Not far south from our study area along Hwy. 53 there's a new billboard with a spotted and spindle-legged deer fawn standing alert and angelic in summer grass. In the image, the forest edge beyond the fawn appears as if on fire, with glowing sparks and embers flying from blurry flames that fade right to left into a smoky then charred background that highlights yellow letters stating: "Wolves devour over 54,000 fawns a year in Minnesota."
What's the point? Let's ignore that the "over 54,000" figure is likely an overestimate. Visually, the billboard makes a plea to save helpless Bambi from ending up in the belly of a wolf. The background message is that wolves are just as big a threat to fawns as forest fires. The statement is meant to be sensational: Wolves aren't just trying to survive and feed their pups, they devour deer. Baby deer. 54,000 baby deer a year, right here in Minnesota.
The billboard's appearance is well-timed and placed along the northbound lane to anticipate the fall hunting seasons and appeal to hunters traveling up to deer camp in coming months. Those who paid for the billboard, the Minnesota Deer Hunters Association-Sturgeon River Chapter, write on social media that the point of the message is: "We support wolf management. The wolf numbers are over the states [sic] recommended projections for a healthy wolf population, yet no wolf hunt."
Set aside the fact that policy to not hold a hunt is a form of wildlife management and that Minnesota wolves are federally protected currently, precluding state wolf hunts. Billboard supporters would have you believe that hunting wolves would surely help more fawns survive. But this stands in stark contrast to the best available science and instead makes the faulty assumption that if a wolf doesn't devour a fawn, that fawn survives.
A fawn not eaten by wolves might get shot by hunters. Over the past five years, deer hunters have reported to the Minnesota Department of Natural Resources that they have killed an average of about 25,000 fawns annually. A fawn not eaten by wolves might be among the 40,000 or more deer hit by vehicles in Minnesota each year. Or maybe it will be eaten by a coyote or bear, or slowly starve, or get killed by a combine in the first hay cutting, or be moved by humans and abandoned by mom, or die from a viral disease that is spreading north and is uncontrollable, such as epizootic hemorrhagic disease.
Fawns die from many causes and the causes of mortality can compensate for one another. Increased mortality due to one cause often means less mortality from a different cause. And yet — very importantly here — the overall rate of fawn survival can remain unchanged.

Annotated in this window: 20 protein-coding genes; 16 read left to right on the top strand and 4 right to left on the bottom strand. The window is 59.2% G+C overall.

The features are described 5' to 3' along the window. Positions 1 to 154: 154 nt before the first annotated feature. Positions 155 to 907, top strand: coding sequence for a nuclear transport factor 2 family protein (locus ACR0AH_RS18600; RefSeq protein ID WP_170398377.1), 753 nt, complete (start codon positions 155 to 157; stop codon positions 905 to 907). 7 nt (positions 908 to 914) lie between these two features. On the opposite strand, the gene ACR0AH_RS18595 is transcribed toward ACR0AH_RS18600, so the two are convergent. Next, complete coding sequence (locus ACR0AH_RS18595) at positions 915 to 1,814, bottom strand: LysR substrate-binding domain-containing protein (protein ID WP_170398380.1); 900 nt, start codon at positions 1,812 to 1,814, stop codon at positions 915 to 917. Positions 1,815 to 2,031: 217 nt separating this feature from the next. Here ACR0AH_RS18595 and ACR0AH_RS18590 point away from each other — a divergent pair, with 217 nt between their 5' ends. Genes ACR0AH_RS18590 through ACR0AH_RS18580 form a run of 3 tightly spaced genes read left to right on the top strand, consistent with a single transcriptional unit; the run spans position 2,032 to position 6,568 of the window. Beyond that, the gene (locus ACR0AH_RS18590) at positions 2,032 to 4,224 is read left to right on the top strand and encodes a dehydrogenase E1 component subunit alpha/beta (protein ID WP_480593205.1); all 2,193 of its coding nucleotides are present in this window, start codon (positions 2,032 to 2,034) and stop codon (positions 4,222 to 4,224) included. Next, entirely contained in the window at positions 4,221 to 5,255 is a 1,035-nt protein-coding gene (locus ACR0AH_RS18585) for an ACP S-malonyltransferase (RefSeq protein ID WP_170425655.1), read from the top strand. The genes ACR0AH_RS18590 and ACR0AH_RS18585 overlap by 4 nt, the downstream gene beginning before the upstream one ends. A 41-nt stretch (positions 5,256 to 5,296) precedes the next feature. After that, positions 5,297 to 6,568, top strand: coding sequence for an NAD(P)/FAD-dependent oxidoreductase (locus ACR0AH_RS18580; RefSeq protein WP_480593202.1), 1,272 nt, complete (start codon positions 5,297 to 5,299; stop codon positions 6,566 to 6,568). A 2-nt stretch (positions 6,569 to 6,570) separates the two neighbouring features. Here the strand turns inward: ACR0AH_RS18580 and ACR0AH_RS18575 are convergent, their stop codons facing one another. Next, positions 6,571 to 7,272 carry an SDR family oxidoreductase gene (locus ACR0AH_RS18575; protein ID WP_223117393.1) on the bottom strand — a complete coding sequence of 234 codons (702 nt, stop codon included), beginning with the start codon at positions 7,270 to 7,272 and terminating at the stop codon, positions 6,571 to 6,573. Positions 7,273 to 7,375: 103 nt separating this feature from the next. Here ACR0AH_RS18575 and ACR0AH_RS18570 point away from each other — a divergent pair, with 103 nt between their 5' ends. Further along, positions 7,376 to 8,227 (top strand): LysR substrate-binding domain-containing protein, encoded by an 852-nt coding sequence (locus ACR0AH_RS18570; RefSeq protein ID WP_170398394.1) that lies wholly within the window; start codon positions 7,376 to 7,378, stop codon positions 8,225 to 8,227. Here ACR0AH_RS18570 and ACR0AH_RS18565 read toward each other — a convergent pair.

Put another way, if bears and coyotes don't get them, wolves and hunters will, and the same number of fawns will survive either way.
There is appealing, persistent and faulty thinking that because predators kill fawns, fewer predators will increase fawn survival. Research examining fawn survival amid wolves in Michigan, Minnesota and Wisconsin shows that between 45-49% of fawns survive summer months. The average survival rate of fawns in North American forests when examined across 30 populations in 16 states was 41%, with the lowest survival rates occurring in areas without wolves. Even in some areas free of predators, only 44% of fawns may survive past three months.
Our point is that the billboard's message is propaganda and its connection to wildlife management is logically flawed and not supported by the best available science.
The life of a deer fawn is perilous regardless of whether any of their predators are hunted or trapped, and sometimes even if there are no predators around at all. The majority of fawns will die, regardless of the cause. Some say fawns are born with a hoof or two in the grave.
Wolves eat deer fawns, lots of them. But that does not mean recreational wolf hunting or trapping of wolves would increase fawn numbers.
Joseph K. Bump (email@example.com) is Gordon W. Gullion Endowed Chair in Forest Wildlife Research and Education at the University of Minnesota and director of graduate studies in conservation sciences at the University of Minnesota. Thomas Gable is a postdoctoral researcher.